Texas Said Medicaid Had No Future, Then Set Out to Prove It

When Lieutenant Governor Dan Patrick took to the mic on Texas Independence Day in March, he did so with the air of a man rallying his people before an alien invasion. “On March 2, 1836, a group of patriots gathered at Washington-on-the-Brazos to declare Texas’ independence as a nation standing on its own two feet,” he said defiantly. “That proud and independent spirit has animated the Texas character for the last 179years.” But it was now under threat, he said. By immigration? By Jade Helm?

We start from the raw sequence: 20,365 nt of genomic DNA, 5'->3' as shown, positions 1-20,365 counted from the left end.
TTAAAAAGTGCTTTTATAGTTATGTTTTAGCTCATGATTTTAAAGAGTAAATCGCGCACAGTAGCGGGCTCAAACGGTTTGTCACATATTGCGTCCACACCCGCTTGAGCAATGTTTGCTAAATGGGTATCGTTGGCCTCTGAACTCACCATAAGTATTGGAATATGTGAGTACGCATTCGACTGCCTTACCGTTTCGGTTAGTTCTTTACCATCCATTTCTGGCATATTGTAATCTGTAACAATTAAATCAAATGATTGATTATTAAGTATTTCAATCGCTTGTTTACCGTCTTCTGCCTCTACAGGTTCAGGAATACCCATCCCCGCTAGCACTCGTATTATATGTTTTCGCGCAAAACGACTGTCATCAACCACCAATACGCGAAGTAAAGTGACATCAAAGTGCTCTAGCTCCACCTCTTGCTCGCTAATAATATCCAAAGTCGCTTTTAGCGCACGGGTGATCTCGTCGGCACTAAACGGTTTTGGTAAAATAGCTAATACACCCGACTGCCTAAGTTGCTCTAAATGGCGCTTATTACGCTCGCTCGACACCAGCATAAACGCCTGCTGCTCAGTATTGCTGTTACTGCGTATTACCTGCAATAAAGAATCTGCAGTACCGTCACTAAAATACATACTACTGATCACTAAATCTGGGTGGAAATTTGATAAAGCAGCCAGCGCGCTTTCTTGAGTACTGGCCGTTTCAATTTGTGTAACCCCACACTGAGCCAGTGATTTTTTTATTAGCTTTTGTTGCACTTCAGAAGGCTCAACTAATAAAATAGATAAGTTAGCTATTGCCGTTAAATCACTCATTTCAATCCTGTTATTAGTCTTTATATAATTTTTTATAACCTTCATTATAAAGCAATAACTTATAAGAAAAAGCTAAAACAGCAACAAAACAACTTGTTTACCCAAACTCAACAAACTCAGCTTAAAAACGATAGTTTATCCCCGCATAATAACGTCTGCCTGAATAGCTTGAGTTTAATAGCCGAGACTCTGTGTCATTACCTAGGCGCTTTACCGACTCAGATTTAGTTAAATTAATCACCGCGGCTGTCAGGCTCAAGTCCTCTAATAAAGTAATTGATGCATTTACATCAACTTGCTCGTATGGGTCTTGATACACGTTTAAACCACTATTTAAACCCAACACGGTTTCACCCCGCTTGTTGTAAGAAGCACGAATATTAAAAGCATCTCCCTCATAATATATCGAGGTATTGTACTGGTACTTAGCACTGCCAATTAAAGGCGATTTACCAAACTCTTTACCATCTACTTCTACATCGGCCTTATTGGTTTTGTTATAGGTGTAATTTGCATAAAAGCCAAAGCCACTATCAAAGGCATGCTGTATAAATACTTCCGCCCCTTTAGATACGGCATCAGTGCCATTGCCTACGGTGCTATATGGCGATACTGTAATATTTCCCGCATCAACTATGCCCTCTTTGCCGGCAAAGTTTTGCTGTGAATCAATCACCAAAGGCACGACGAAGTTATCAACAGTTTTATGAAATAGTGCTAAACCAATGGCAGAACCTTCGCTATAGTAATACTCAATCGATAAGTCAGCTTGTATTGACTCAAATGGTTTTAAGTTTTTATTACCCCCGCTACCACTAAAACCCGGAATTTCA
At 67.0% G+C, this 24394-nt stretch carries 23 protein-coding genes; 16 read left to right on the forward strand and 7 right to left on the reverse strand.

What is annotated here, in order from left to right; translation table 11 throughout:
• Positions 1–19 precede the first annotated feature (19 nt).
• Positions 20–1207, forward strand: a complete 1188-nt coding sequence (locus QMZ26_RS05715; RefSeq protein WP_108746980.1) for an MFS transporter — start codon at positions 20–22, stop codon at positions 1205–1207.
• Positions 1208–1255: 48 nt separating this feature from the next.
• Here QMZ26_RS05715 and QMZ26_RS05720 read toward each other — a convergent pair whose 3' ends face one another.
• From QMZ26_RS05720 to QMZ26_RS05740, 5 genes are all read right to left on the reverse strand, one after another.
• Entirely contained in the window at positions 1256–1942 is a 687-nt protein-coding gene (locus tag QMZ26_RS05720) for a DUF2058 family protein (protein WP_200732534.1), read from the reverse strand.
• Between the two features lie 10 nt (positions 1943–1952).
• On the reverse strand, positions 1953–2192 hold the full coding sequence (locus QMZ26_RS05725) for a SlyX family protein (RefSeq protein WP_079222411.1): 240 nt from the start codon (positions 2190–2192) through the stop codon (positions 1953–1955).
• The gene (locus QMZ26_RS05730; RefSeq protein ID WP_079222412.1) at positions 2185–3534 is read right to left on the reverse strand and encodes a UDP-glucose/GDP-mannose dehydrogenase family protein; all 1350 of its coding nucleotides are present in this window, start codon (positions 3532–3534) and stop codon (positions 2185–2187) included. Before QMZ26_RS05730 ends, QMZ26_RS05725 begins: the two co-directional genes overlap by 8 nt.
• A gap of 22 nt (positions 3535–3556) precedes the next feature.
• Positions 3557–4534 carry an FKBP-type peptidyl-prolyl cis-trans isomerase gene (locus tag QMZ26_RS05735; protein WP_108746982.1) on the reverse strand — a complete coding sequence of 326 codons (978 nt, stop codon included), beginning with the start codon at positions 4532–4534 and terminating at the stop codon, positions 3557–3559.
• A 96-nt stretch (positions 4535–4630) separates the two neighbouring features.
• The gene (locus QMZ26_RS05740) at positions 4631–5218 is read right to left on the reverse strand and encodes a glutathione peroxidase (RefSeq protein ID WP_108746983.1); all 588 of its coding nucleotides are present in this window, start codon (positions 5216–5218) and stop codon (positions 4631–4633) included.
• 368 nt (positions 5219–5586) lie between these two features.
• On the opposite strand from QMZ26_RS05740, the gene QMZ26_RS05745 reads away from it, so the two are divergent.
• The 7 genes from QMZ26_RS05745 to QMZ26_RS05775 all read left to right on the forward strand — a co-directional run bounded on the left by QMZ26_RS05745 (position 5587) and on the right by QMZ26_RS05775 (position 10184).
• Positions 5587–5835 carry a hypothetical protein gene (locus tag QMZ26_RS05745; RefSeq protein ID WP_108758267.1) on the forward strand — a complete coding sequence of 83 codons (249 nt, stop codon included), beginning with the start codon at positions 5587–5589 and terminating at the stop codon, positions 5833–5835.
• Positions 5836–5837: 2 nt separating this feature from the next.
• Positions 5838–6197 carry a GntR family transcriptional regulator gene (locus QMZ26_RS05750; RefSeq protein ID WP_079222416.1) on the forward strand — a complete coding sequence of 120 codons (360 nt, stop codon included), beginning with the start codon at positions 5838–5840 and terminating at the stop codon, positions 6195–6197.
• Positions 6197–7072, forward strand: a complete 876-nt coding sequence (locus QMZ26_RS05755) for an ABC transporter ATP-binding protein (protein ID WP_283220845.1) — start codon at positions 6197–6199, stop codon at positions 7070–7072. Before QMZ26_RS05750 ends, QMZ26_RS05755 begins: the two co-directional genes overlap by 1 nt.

Patrick, flanked by a platoon of Republican senators, had come to consider a much more potent threat to the state’s liberty: Medicaid, the program that provides life-sustaining health care to more than 4 million Texans. For many, Medicaid is the difference between getting treatment for diabetes and losing a limb to amputation; between receiving physical therapy and using a wheelchair; between a healthy pregnancy and a catastrophic one.

Source: Texas Said Medicaid Had No Future, Then Set Out to Prove It TEXAS OBSERVER

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